Wednesday, December 12, 2012

The Quinoa Diaries

I don't know about you, but quinoa (pronounced "keen-wa") has been one of those rare foods that I've struggled to like. Every so often I'll give it a try...and it's always been disappointing. Until recently, that is.

First of all, a bit of quinoa history, because it's interesting:

Quinoa was first domesticated about 4,000 years ago so it's an ancient grain. It is grown at high altitudes in the Andes mountains of Chile, Bolivia, and Peru, and the plants remind me somewhat of amaranth or sorghum. With their long flower stalks, they are quite lovely in a frousy sort of way when in bloom. Although quinoa is considered a whole grain it's actually the seeds that are harvested. It's possible to eat the leaves like you would any greens, but it's the seeds that make it commercially viable. Quinoa is closely related to beets, spinach, and...tumbleweeds! (Fascinating piece of semi-useless information!)

Using Quinoa

The easiest and tastiest ways I've found for using quinoa is to cook the grains thusly:
1) Rinse the quinoa well; drain.
2) Combine 1 part quinoa to 2 parts water or broth in a pot.
3) Bring to a boil; reduce heat, cover, and cook for 15 minutes.
4) Let cool for 5 minutes and then fluff with a fork.

I use cooked quinoa as a salad ingredient (sort of like pasta salad). I cool the quinoa and then add chopped onion, celery, tomato, cucumbers, olives...whatever I have and whatever sounds good. Next, I "dress" it. My favorites are malt vinegar and olive oil, rice wine vinegar and olive oil, or balsamic vinegar and olive oil. I add a bit of salt and pepper to taste, and sometimes I throw in feta cheese chunks. It's good!

Another way to use quinoa is as stuffing for zucchini or bell peppers. Mix together cooked quinoa, cooked hamburger meat, tomato sauce, and spices of your own imagining. (I like to use minced jalapenos, cumin, garlic, oregano, and chili powder.) Stuff parboiled bell peppers or hollowed out zucchinis that have been cut lengthwise, top with cheese, and bake until heated through and the cheese is bubbly.

I haven't tried this idea yet, but I want to mix together cooked quinoa, chopped onions, chopped celery, chopped spinach, a couple of eggs, and maybe a half cup of milk or cream. Then I'll bake it like a quiche (you could use a crust or go crustless) until it's set.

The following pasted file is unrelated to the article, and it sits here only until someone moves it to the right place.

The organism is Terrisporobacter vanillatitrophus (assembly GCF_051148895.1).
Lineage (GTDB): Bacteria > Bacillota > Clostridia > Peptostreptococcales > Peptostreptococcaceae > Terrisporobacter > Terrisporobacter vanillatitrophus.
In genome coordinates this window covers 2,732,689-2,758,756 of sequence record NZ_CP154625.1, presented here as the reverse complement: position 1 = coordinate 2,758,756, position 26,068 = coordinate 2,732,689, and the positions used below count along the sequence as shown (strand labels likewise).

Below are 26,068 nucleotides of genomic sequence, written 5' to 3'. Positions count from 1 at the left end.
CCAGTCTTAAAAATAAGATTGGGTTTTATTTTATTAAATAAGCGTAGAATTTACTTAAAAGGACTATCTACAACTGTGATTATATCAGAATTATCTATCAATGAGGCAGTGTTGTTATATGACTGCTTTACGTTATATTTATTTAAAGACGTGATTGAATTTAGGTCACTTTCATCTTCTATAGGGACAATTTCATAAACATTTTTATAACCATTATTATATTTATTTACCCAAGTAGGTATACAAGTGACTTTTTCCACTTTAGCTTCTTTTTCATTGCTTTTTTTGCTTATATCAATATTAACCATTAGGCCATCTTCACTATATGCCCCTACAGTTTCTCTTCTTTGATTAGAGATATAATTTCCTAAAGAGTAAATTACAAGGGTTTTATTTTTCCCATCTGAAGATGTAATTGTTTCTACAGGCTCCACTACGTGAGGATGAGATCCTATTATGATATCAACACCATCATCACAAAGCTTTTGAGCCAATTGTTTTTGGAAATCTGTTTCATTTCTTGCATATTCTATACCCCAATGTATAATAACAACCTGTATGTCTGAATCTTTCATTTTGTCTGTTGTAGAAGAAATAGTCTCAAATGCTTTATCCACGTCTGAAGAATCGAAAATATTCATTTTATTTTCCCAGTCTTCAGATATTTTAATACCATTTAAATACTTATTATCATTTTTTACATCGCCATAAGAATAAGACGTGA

I've been sitting here thinking about using quinoa, and I had to ask myself why I keep trying to like the stuff. There are so many other grains that I'm used to and I like, so why go through this struggle? I think it's because I get such great satisfaction from experimenting and trying new things. Granted, it's nothing earth shattering, but I take great joy in learning, and spending time in my kitchen blesses me as it (hopefully) blesses others.

Experiment! Try something new! Who knows but that it could become a new family favorite.

Pork Chops and White Bean Casserole

Winter greetings! When the cold days of winter set in, I love to put on a pot of beans to simmer for hours. Beans are definitely perfect winter fare--their rich, rib sticking goodness is just right for keeping the cold at bay. Make a batch of cornbread to go with them and you have a well balanced and tasty meal.
The recipe I'm going to share with you today comes from my mother's kitchen from many years ago. It's not a fancy recipe, but the combination of spices makes this bean stew a real standout. I hope you give it a try!

Pork Chops and White Bean Casserole

2 cups (1 lb.) white beans (I usually used Great Northerns or the smaller navy beans)
2 tsp. salt, or to taste
1/4 tsp. pepper
2-3 cloves garlic, minced
2 bay leaves
1 T. butter
2 cups finely chopped onion
2 cans tomatoes (the size of soup cans), chopped, including liquid (Instead of store-bought cans of tomatoes, I use a quart jar of my home canned tomatoes including liquid.) or, use 5 large tomatoes, chopped
1 tsp. oregano
1 tsp. thyme
6 thin pork chops

Early in the morning: Cover beans with cold water, cover, and refrigerate all day. (You could always let the beans set overnight instead if you want to cook them in the morning for a midday meal.) Drain. Put the beans in a large pot; add 5 cups water and the salt, pepper, bay leaf, and garlic. Bring to a boil; reduce heat, cover, and simmer 1 hour, stirring occasionally. Drain again. Place beans in a large ovenproof casserole dish or dutch oven.

Meanwhile, saute in butter the onion, tomatoes, oregano, and thyme and cook the mixture for several minutes until heated through. Stir this mixture into the beans that are in the ovenproof container.

Next, brown pork chops in a skillet and then tuck them into the beans, covering them. Bake, covered, at 350 degrees for 1 1/2 hours, then uncovered for 15 minutes.

This is how the recipe is written, but what I do in actual fact is, I brown my pork chops in the cast iron pot I plan on using to bake the beans. That way, I get all the tasty bits from browning the meat incorporated into the stew. I think it makes a difference.

These beans reheat well, and I always hope there's enough left over for lunch the next day. Comfort food at it's tastiest best!.